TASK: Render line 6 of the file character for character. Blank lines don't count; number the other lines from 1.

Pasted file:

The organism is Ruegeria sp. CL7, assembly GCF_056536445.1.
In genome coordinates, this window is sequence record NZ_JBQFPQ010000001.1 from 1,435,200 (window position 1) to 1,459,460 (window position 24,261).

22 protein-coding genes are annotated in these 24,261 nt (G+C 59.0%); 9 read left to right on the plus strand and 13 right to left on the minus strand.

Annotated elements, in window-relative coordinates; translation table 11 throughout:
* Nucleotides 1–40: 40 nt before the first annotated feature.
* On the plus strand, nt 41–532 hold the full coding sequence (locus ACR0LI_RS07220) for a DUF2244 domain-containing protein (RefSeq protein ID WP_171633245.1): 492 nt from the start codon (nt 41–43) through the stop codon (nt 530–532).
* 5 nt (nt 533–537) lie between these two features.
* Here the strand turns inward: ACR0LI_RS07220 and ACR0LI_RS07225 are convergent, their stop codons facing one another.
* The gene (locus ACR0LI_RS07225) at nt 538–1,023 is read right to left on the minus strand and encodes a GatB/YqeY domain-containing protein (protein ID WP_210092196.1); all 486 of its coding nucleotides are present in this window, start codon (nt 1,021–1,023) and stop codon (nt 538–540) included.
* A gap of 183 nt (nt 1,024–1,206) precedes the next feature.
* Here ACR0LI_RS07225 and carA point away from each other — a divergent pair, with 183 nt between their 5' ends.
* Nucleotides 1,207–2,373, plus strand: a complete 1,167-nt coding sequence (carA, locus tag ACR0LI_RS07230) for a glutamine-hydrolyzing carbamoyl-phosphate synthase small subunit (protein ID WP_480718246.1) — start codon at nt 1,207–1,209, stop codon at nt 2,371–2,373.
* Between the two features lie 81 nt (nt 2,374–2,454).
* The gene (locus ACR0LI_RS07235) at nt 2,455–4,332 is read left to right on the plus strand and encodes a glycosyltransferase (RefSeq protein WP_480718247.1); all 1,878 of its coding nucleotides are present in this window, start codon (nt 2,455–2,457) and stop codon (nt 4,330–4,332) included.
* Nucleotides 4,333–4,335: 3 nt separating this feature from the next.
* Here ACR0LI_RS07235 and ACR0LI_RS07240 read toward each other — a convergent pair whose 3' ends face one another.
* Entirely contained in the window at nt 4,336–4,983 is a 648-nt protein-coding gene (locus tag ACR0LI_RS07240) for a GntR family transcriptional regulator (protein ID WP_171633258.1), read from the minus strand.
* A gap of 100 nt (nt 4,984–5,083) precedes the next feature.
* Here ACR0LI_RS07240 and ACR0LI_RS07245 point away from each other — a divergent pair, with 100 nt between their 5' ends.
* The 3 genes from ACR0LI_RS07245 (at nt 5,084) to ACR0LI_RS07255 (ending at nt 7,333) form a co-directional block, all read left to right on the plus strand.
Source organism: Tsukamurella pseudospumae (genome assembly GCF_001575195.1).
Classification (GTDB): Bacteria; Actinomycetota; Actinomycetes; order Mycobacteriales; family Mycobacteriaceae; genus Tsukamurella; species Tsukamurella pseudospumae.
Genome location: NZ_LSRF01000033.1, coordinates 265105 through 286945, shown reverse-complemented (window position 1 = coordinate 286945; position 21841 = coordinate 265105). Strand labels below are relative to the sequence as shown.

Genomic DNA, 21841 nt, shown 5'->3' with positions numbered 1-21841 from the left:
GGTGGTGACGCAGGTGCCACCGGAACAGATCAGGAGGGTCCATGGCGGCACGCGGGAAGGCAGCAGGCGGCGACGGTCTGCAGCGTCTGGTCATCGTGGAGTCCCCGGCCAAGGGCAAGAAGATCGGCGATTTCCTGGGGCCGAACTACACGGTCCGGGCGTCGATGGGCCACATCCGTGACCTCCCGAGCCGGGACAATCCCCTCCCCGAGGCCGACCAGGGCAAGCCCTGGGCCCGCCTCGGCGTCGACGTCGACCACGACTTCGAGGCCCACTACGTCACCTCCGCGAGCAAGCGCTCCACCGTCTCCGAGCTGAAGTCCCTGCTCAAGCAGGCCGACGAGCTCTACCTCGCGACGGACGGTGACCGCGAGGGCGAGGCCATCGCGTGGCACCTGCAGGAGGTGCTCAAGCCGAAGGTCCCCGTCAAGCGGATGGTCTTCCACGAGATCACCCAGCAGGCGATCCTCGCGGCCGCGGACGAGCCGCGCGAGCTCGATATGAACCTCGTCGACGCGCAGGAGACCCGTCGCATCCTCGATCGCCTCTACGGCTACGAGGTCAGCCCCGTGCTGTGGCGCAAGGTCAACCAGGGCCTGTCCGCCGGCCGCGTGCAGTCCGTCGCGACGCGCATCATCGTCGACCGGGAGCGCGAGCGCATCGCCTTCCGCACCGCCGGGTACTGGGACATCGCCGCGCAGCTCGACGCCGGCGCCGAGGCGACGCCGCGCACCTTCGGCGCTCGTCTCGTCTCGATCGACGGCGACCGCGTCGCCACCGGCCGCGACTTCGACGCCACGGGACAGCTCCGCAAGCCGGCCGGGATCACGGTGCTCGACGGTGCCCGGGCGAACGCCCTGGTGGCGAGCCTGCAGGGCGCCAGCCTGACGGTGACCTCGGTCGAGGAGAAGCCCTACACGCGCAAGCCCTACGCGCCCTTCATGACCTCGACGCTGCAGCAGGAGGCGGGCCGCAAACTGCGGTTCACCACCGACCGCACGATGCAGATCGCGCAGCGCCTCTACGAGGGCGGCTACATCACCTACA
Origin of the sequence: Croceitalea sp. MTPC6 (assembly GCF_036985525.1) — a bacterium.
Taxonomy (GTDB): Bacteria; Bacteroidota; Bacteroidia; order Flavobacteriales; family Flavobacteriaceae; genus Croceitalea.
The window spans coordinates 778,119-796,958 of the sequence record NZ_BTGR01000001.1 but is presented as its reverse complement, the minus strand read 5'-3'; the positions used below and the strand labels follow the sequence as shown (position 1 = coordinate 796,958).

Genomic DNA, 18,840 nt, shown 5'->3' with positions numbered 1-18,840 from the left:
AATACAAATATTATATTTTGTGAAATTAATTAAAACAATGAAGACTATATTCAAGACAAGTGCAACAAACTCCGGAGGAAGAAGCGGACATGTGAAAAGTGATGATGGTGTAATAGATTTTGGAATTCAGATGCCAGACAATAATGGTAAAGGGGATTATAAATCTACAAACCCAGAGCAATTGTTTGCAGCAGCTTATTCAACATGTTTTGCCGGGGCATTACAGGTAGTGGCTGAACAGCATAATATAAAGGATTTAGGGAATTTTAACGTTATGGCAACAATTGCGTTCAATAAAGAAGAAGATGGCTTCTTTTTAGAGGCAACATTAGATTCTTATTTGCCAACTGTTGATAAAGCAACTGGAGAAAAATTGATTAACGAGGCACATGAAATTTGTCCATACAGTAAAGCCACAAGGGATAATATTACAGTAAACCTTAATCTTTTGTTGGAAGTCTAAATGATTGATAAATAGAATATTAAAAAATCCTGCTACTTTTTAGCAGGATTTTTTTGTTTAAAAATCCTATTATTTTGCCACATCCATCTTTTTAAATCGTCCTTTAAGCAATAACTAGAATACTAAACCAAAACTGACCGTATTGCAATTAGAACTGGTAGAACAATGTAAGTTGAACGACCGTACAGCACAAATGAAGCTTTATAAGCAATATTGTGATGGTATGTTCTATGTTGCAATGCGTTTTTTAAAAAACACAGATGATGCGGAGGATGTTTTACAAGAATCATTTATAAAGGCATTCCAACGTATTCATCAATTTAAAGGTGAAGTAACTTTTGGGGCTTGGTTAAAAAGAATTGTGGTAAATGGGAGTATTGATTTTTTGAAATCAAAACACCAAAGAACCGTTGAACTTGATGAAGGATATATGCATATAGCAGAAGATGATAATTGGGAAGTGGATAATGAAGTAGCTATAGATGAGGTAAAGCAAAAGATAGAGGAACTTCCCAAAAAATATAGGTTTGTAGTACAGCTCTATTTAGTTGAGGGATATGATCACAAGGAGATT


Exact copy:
* On the plus strand, nt 41–532 hold the full coding sequence (locus ACR0LI_RS07220) for a DUF2244 domain-containing protein (RefSeq protein ID WP_171633245.1): 492 nt from the start codon (nt 41–43) through the stop codon (nt 530–532).